When you set out to sell a house, most states require you to make certain “disclosures.” Disclosures refer to any “material defects” in the home, and in many states you will be held liable if you don’t tell the buyer about them upfront.
To avoid getting in legal trouble, it’s imperative that you know what you should and need not disclose when you fill out your own disclosure statement. We’ve done all of the legwork for you and pulled sample disclosure docs for every single state.
In this article you’ll be able to read up on the disclosures in your state and take a look at a sample disclosure form in order to prepare yourself to fill out the real one.
What is a seller’s disclosure statement or seller’s disclosure form?
In a nutshell, the basis of most state disclosure documents is the same. You’ll be asked a series of questions about the condition of your property and if anything is broken, damaged, or does not work. This includes things like the foundation of the house, skylights, the plumbing, pool, HVAC, etc.
Some states require you to disclose problems with the land; others just with the structure of the home itself. Other states have additional disclosures that you need to note. For example, in Washington, you must disclose if you live near a farm.
In some states, like California, your real estate agent is not legally allowed to help you fill out the form, so you’ll need to complete it on your own.
Chris Murray, a top-selling real estate agent in Hemet, California, explains how filling out his state’s disclosure form, called the “Transfer Disclosure,” works during a home sale. “So we hand [the form to the seller], they can fill it out, and then that is what we provide to the buyer to relay any of the seller’s known issues with the home.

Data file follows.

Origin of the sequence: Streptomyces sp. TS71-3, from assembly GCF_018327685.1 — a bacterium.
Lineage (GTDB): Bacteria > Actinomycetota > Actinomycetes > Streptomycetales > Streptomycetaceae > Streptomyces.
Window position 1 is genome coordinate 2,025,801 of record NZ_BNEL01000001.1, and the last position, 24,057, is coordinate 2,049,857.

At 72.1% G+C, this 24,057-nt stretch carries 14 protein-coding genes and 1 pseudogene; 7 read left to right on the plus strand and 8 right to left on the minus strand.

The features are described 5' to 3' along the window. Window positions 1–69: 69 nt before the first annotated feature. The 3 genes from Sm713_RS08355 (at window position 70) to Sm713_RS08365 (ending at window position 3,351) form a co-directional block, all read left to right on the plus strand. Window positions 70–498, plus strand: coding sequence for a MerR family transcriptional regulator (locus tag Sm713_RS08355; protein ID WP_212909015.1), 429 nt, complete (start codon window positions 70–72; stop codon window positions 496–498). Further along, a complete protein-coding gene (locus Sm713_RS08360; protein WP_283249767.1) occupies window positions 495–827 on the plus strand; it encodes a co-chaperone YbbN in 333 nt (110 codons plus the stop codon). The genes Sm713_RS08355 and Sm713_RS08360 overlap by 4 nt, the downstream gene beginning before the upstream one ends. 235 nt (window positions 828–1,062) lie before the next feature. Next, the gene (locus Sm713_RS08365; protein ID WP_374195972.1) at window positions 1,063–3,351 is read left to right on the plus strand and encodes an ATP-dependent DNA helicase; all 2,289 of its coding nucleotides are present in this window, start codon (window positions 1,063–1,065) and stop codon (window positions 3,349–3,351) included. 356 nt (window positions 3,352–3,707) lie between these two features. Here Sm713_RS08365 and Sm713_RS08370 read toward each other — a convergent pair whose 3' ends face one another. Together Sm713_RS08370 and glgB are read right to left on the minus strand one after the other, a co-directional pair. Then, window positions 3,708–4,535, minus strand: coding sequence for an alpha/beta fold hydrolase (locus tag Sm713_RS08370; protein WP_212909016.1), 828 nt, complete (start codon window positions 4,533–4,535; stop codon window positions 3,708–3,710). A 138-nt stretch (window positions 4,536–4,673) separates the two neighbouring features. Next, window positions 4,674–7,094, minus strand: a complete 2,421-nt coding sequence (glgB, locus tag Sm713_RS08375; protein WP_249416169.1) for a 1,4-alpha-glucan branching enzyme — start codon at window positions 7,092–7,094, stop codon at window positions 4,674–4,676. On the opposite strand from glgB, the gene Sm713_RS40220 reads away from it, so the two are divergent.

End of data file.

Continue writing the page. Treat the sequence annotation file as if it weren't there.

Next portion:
The key is, it’s known issues. They’re not going to dig into investigating anything. It’s a simple ‘Are you aware of …?’ and they say ‘yes’ or ‘no.’ If they’re not aware of it, that’s the end of it. They don’t have to investigate to get a clear answer.”
If you do need help filling out a disclosure document in a state where you cannot ask your agent for help, you will need to consult a real estate lawyer.
Why do disclosure documents matter when you sell your home?
Imagine that you’re adopting a puppy from an animal shelter who is very afraid of cars. You adopt the pup, attach his leash to his collar, and set out to put him in your car to bring him to his cozy new home.
All of a sudden he starts crying and jumps into your arms and you have no idea why. You bring him back into the shelter to ask what’s going on, and they finally disclose to you that he has a fear of cars.
If the shelter had disclosed the pup’s fear of cars, you may have acted differently. You may not have adopted the pup knowing that your life revolves around driving your car to and from work, to get the kids, to run errands, or on long road trips for months at a time.
Or, you would have adopted the dog knowing full well that you’d need to walk him home the first time, and that you would need to work with him to help him conquer his fear once and for all.
It’s similar with a house. If you know your house has a large crack in the foundation, the roof leaks when it rains, or has any other issue, you need to disclose it to the buyer before they purchase it.
If the buyer knows full well what they’re getting into with your house, it lightens your legal liability. Then, the buyer can decide if they’re willing to deal with any issues in your house or if they want to walk away completely.
What do I have to disclose when I sell my house?
Every state’s disclosure laws are different, even though the core of most disclosure statements are similar. That’s why you need to take an in-depth look at the disclosure document for your state. If you want to dive into the legal code for your state, you can also check out the disclosure laws for all 50 states.
Some states do not have a standard disclosure document but instead employ the “Caveat Emptor” or “Buyer Beware” rule. This rule states that it is the buyer’s responsibility to figure out if there are any issues with the home.